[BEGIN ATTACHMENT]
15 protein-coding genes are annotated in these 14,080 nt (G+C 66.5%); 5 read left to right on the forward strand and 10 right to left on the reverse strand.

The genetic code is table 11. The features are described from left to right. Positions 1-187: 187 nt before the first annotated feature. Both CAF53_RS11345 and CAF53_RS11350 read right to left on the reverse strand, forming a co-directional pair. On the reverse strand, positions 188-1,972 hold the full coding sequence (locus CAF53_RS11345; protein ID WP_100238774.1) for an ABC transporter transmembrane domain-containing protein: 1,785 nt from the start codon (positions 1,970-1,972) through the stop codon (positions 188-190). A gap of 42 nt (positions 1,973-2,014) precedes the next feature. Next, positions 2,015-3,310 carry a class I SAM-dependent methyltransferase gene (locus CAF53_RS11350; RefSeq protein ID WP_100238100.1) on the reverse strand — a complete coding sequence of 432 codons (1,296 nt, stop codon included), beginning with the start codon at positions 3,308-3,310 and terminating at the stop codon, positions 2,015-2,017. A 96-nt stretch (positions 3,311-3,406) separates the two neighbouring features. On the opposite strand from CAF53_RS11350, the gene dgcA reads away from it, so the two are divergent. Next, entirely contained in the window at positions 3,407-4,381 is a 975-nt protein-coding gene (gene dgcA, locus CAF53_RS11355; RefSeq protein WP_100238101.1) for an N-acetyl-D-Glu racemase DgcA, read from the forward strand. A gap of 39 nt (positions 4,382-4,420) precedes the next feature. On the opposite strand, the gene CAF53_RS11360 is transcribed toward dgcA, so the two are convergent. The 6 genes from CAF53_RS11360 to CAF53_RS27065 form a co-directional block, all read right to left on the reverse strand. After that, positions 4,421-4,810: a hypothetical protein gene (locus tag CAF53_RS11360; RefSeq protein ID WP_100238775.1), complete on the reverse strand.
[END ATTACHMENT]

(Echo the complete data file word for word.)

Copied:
15 protein-coding genes are annotated in these 14,080 nt (G+C 66.5%); 5 read left to right on the forward strand and 10 right to left on the reverse strand.

The genetic code is table 11. The features are described from left to right. Positions 1-187: 187 nt before the first annotated feature. Both CAF53_RS11345 and CAF53_RS11350 read right to left on the reverse strand, forming a co-directional pair. On the reverse strand, positions 188-1,972 hold the full coding sequence (locus CAF53_RS11345; protein ID WP_100238774.1) for an ABC transporter transmembrane domain-containing protein: 1,785 nt from the start codon (positions 1,970-1,972) through the stop codon (positions 188-190). A gap of 42 nt (positions 1,973-2,014) precedes the next feature. Next, positions 2,015-3,310 carry a class I SAM-dependent methyltransferase gene (locus CAF53_RS11350; RefSeq protein ID WP_100238100.1) on the reverse strand — a complete coding sequence of 432 codons (1,296 nt, stop codon included), beginning with the start codon at positions 3,308-3,310 and terminating at the stop codon, positions 2,015-2,017. A 96-nt stretch (positions 3,311-3,406) separates the two neighbouring features. On the opposite strand from CAF53_RS11350, the gene dgcA reads away from it, so the two are divergent. Next, entirely contained in the window at positions 3,407-4,381 is a 975-nt protein-coding gene (gene dgcA, locus CAF53_RS11355; RefSeq protein WP_100238101.1) for an N-acetyl-D-Glu racemase DgcA, read from the forward strand. A gap of 39 nt (positions 4,382-4,420) precedes the next feature. On the opposite strand, the gene CAF53_RS11360 is transcribed toward dgcA, so the two are convergent. The 6 genes from CAF53_RS11360 to CAF53_RS27065 form a co-directional block, all read right to left on the reverse strand. After that, positions 4,421-4,810: a hypothetical protein gene (locus tag CAF53_RS11360; RefSeq protein ID WP_100238775.1), complete on the reverse strand.